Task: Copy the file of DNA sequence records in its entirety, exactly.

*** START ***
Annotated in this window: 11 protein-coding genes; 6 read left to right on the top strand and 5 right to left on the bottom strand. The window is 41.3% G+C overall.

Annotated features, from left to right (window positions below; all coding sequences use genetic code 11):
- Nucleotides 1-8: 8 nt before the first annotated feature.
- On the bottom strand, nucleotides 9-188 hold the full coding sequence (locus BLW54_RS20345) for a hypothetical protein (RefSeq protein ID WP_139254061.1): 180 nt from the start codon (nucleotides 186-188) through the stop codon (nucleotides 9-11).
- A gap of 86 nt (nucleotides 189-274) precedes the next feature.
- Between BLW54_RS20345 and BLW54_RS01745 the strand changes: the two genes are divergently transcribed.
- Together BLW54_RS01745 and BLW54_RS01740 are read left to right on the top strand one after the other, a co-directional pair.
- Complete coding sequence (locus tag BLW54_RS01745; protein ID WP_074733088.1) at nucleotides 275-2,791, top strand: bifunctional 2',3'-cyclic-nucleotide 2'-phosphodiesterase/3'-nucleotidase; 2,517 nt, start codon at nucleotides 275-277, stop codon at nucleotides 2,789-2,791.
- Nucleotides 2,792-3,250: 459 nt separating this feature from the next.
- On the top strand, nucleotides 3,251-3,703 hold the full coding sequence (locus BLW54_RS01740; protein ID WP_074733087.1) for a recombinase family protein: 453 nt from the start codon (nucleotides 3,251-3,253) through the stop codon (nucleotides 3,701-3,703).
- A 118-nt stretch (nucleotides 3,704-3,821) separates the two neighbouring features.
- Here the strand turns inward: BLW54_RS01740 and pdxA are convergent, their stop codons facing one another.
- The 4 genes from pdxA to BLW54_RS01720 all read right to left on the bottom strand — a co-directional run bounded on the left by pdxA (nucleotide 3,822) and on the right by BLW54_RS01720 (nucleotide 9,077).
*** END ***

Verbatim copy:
Annotated in this window: 11 protein-coding genes; 6 read left to right on the top strand and 5 right to left on the bottom strand. The window is 41.3% G+C overall.

Annotated features, from left to right (window positions below; all coding sequences use genetic code 11):
- Nucleotides 1-8: 8 nt before the first annotated feature.
- On the bottom strand, nucleotides 9-188 hold the full coding sequence (locus BLW54_RS20345) for a hypothetical protein (RefSeq protein ID WP_139254061.1): 180 nt from the start codon (nucleotides 186-188) through the stop codon (nucleotides 9-11).
- A gap of 86 nt (nucleotides 189-274) precedes the next feature.
- Between BLW54_RS20345 and BLW54_RS01745 the strand changes: the two genes are divergently transcribed.
- Together BLW54_RS01745 and BLW54_RS01740 are read left to right on the top strand one after the other, a co-directional pair.
- Complete coding sequence (locus tag BLW54_RS01745; protein ID WP_074733088.1) at nucleotides 275-2,791, top strand: bifunctional 2',3'-cyclic-nucleotide 2'-phosphodiesterase/3'-nucleotidase; 2,517 nt, start codon at nucleotides 275-277, stop codon at nucleotides 2,789-2,791.
- Nucleotides 2,792-3,250: 459 nt separating this feature from the next.
- On the top strand, nucleotides 3,251-3,703 hold the full coding sequence (locus BLW54_RS01740; protein ID WP_074733087.1) for a recombinase family protein: 453 nt from the start codon (nucleotides 3,251-3,253) through the stop codon (nucleotides 3,701-3,703).
- A 118-nt stretch (nucleotides 3,704-3,821) separates the two neighbouring features.
- Here the strand turns inward: BLW54_RS01740 and pdxA are convergent, their stop codons facing one another.
- The 4 genes from pdxA to BLW54_RS01720 all read right to left on the bottom strand — a co-directional run bounded on the left by pdxA (nucleotide 3,822) and on the right by BLW54_RS01720 (nucleotide 9,077).